J.B. Spins

Jazz, film, and improvised culture.

Wednesday, May 04, 2016

The Professor: How Cheng Man-ching Brought Tai Chi to New York

Tai Chi is not just a way to get the circulation flowing in the morning. It is also a martial arts discipline and a framework for living an examined spiritual life. Prof. Cheng Man-ching was in touch with all aspects of Tai Chi broadly defined (including calligraphy and Chinese medicine) and he had a knack for imparting what his students needed most. Barry Strugatz (a student of Cheng’s senior students) chronicles the master’s years teaching in America and his lasting impact on his apprentices in The Professor: Tai Chi’s Journey West (trailer here), which opens this Friday in Los Angeles.

Cheng really was a professor in Taiwan. He was also a member of the National Assembly with close links to Chiang Kai-shek. However, he always thought his holistic and streamlined approach to Tai Chi would be his legacy. He came to New York in 1964 and immediately declared his independence from the expatriate establishment. Not only did he live outside of Chinatown, he readily agreed to teach goofy white American hippies and hardnosed prison guards. Perhaps most scandalously, he even accepted a Japanese-American student.

Frankly, it is rather cool to hear how Cheng related to his diverse classes and how unperturbed he was by the disapproving old guard. You could almost say he was Zen-like except Cheng’s teachings incorporated Confucian and Taoist concepts rather than Buddhism. Regardless, he had the look and the supremely cool demeanor of a master.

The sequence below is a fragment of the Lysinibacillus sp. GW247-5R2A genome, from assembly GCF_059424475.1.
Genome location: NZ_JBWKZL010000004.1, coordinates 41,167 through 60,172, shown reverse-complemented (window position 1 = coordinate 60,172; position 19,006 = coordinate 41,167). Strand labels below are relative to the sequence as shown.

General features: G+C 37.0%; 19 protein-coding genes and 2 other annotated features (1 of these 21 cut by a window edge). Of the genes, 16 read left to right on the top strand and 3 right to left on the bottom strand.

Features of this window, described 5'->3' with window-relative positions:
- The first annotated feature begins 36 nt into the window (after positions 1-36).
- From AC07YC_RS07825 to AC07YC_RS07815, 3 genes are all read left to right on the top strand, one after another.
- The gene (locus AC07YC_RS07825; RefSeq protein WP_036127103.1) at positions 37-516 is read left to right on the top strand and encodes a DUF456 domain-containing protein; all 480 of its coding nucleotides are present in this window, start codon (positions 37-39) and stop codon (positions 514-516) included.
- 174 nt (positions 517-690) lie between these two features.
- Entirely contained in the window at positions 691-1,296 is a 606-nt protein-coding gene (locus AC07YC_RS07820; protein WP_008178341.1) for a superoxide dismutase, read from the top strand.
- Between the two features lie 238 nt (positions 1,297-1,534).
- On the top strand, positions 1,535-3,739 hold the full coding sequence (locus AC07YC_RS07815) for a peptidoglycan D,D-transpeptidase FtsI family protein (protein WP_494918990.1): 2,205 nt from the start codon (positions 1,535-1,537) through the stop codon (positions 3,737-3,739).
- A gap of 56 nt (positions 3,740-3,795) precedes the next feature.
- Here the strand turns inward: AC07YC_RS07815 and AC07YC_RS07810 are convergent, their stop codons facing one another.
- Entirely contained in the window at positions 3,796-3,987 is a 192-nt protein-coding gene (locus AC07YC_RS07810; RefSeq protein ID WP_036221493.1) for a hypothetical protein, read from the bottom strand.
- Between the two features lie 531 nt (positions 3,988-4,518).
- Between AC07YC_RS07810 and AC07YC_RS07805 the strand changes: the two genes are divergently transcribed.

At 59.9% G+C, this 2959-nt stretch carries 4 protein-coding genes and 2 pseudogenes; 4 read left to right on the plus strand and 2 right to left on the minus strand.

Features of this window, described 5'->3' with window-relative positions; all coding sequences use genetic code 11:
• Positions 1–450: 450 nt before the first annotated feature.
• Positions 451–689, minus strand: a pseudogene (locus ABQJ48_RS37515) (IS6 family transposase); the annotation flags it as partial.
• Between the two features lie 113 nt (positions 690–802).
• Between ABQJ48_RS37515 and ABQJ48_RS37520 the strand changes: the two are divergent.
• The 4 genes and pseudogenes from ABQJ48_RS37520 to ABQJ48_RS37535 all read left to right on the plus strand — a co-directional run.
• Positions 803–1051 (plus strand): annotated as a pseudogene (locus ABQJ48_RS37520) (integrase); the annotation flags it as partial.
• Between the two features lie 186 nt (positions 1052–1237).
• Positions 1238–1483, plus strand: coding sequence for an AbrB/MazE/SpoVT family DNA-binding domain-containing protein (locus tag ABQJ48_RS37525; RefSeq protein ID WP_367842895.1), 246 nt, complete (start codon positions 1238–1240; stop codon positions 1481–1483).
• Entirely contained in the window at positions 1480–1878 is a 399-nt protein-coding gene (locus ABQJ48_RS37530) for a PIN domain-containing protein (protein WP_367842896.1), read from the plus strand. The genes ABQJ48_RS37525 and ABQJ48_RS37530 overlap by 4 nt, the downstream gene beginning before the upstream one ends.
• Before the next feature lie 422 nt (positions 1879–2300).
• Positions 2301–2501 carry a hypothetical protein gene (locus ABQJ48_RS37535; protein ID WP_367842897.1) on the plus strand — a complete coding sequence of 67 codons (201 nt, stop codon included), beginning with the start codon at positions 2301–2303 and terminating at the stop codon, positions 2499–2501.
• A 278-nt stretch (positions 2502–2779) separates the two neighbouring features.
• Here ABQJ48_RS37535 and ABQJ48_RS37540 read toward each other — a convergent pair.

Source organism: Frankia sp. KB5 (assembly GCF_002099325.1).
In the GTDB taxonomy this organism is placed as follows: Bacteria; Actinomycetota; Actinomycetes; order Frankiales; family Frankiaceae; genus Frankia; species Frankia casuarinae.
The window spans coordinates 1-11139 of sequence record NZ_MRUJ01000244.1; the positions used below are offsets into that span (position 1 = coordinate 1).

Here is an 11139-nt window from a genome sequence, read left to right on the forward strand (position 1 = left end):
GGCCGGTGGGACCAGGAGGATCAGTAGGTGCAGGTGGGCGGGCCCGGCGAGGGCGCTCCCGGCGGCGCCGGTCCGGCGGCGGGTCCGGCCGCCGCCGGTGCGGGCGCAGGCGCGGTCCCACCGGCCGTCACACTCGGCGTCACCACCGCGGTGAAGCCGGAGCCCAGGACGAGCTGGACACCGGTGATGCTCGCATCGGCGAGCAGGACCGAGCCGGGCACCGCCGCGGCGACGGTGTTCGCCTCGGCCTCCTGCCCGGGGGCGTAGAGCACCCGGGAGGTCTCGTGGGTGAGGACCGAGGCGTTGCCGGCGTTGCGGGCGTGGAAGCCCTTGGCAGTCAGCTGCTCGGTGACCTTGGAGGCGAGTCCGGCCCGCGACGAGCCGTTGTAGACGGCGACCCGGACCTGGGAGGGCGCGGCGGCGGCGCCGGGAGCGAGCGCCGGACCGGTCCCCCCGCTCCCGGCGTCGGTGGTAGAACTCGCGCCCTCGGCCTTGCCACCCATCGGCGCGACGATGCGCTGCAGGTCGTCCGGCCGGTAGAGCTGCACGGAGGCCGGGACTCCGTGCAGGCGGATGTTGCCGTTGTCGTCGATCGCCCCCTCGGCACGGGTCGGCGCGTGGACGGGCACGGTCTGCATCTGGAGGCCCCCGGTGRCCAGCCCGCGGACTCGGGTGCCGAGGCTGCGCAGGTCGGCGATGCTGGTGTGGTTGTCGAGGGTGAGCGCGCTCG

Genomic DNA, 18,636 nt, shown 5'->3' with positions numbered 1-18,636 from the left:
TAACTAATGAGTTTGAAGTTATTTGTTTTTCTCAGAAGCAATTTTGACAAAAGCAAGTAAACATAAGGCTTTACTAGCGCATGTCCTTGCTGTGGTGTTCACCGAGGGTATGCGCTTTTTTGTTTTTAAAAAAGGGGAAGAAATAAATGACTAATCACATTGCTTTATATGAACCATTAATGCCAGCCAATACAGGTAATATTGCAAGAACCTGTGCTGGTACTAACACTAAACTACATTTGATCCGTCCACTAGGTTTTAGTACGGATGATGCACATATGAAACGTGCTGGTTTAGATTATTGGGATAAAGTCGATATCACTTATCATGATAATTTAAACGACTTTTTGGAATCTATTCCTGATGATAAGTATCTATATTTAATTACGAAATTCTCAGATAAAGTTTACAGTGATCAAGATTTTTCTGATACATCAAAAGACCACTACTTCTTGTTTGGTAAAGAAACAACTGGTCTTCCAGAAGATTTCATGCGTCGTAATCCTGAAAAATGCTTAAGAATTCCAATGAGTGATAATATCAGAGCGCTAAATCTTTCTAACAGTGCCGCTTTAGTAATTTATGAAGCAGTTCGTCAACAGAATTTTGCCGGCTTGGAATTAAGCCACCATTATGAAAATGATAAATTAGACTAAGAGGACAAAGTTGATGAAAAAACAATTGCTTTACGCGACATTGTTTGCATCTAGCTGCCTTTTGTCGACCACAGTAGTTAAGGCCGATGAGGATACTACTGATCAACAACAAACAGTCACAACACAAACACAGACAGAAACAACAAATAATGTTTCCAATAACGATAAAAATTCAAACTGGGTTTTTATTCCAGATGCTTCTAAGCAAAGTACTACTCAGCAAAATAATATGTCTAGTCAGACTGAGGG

It is also rather refreshing how down-to-earth Prof. Cheng’s students sound when they talk about him in their contemporary interviews segments, even though many of them were counter-culturally inclined in the 1960s and 1970s. It seems like his teachings helped give them clarity of thought. At least they avoid most of the shopworn New Age clichés.

If you are seeking some kind of something, you will do far better with Cheng’s books and recorded lessons than any self-help charlatan currently peddling seminars on daytime television. Strugatz and co-producer-cinematographer Ken Van Sickle (a former student of Cheng himself) are quite level-headed in their treatment, avoiding hagiographic hyperbole. It is a nice film on a worthy subject that should sit well with a broad-based mainstream audience. Recommended for students of Taoism and martial arts fans receptive to something a little more meditative, The Professor opens this Friday (5/6) in Los Angeles at the Laemmle Music Hall.

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